The use of steroids by players had been only hinted at until Wilstein’s story on August 21, 1998, when McGwire and the Chicago CubsSammy Sosa were closing in on Roger Maris’ 1961 record of 61 homers—a chase that captivated the country. After Wilstein saw the bottle of andro in McGwire’s open locker while covering the chase, McGwire first denied using it, then admitted he’d been taking it for more than a year. McGwire commented, "Everybody that I know in the game of baseball uses the same stuff I use."[6]

Wilstein’s story focused on the disparity of steroid rules in different sports. Andro, sold at the time as an over-the-counter supplement that boosted testosterone levels, was allowed in baseball but not in the Olympics, the NFL, pro tennis and all college sports. Shot putter Randy Barnes, the 1996 Olympic gold medalist and world record-holder, had recently drawn a lifetime ban for using andro, reported Wilstein, who had written extensively about steroids in the Olympics since the mid-1980s.

"The ensuing AP news story led to renewed scrutiny of the use of 'andro' and other substances by major league players," the Mitchell Report said. "... commissioner (Bud) Selig and others in baseball have said that this incident more than any other caused them to focus on the use of performance-enhancing substances as a possible problem."

Wilstein had witnessed an episode of “roid rage” by Canadian sprinter Ben Johnson after a preliminary heat at the 1988 Seoul Olympics and watched from the finish line as Johnson beat Carl Lewis in the 100-meter final. Johnson soon lost his gold and was sent home in disgrace after testing positive for an anabolic steroid. Andro, Wilstein wrote in the story about McGwire, “is seen outside baseball as cheating and potentially dangerous.”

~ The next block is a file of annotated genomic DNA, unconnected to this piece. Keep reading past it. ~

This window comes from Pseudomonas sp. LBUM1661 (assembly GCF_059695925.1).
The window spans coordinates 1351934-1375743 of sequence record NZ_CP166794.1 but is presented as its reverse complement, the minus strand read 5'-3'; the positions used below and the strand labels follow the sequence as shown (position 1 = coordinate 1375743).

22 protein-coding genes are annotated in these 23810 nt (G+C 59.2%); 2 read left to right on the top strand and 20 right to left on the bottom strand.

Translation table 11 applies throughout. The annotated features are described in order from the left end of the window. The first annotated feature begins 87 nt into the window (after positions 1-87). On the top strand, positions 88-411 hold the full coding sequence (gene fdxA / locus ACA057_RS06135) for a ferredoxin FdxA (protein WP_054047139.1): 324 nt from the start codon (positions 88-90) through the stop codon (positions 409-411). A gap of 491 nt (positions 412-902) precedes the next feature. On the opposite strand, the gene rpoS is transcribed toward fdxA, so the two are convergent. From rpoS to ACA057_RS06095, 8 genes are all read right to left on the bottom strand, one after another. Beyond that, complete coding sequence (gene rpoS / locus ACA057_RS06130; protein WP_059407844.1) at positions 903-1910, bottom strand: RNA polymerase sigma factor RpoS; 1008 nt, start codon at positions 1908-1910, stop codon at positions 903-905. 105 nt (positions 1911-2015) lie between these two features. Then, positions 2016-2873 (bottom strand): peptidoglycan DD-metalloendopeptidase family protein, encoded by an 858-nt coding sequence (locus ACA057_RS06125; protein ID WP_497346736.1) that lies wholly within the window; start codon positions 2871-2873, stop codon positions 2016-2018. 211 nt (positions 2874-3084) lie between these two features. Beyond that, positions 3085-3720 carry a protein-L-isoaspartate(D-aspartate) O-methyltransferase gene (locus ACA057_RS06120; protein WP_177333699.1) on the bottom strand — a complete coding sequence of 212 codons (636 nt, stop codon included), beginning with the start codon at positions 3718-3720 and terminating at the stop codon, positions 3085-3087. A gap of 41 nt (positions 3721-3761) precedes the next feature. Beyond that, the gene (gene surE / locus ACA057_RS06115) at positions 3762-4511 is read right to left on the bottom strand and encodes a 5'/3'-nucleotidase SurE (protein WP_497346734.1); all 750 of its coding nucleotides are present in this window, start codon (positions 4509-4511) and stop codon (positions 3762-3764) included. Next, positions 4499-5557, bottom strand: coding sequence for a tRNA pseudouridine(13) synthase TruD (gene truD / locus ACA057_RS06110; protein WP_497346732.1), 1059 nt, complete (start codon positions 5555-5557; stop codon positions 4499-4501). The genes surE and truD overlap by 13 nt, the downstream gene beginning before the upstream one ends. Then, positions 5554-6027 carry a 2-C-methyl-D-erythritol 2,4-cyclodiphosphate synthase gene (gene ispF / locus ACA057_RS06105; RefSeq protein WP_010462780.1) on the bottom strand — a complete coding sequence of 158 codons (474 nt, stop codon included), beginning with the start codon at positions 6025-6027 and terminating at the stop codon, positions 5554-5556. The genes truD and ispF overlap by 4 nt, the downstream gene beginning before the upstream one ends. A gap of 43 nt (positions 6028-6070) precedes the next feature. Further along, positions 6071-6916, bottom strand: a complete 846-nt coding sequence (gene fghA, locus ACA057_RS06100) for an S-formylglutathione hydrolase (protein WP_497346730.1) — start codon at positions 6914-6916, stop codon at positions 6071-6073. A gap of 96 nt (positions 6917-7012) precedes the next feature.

The story set off a controversy that has gone on for more than a decade of follow-ups by Wilstein and those who joined in about steroids and the related sports and social issues, among them McGwire’s former “Bash Brother,” Jose Canseco, in his tell-all books, and reporters covering the BALCO federal investigation in San Francisco.

McGwire was the first among numerous stars on various teams - including pitcher Roger Clemens, sluggers Barry Bonds, Alex Rodriguez and Rafael Palmeiro, and former MVP Ken Caminiti—whose reputations and records were tainted as revelations appeared about their alleged or admitted performance-enhancing drug use.

Washington Post baseball writer Thomas Boswell in 1988 and the Los Angeles Times’ Bob Nightengale in 1995 had touched on the baseball steroids issue, but without specifics were largely ignored. “Instead of sparking a wave of follow-up articles or investigations to ferret out the details of steroid use in baseball … sports writers essentially left the story alone,” Editor & Publisher writer Joe Strupp wrote in a 2006 report headlined, “Sports writers say they dropped the ball on steroids in major league sports.”[7]

Strupp noted in an earlier E&P report in 2006 that “Wilstein’s discovery marked the first real press probe into which substances and supplements baseball players were using, and what effect they were having on their accomplishments, abilities and health.” “But then a funny thing happened,” Strupp wrote in his account of the media’s response. “Instead of being praised for discovering a questionable act by a baseball star in the middle of a record-breaking season, Wilstein was vilified.”[8]

Wilstein "noticed a bottle of androstenedione and opened up a can of worms," USA Today baseball columnist Hal Bodley wrote in 2005. "This was baseball's feel-good story that no one, including Selig and the union, wanted tainted by a performance-enhancing supplement few of us knew anything about."[9]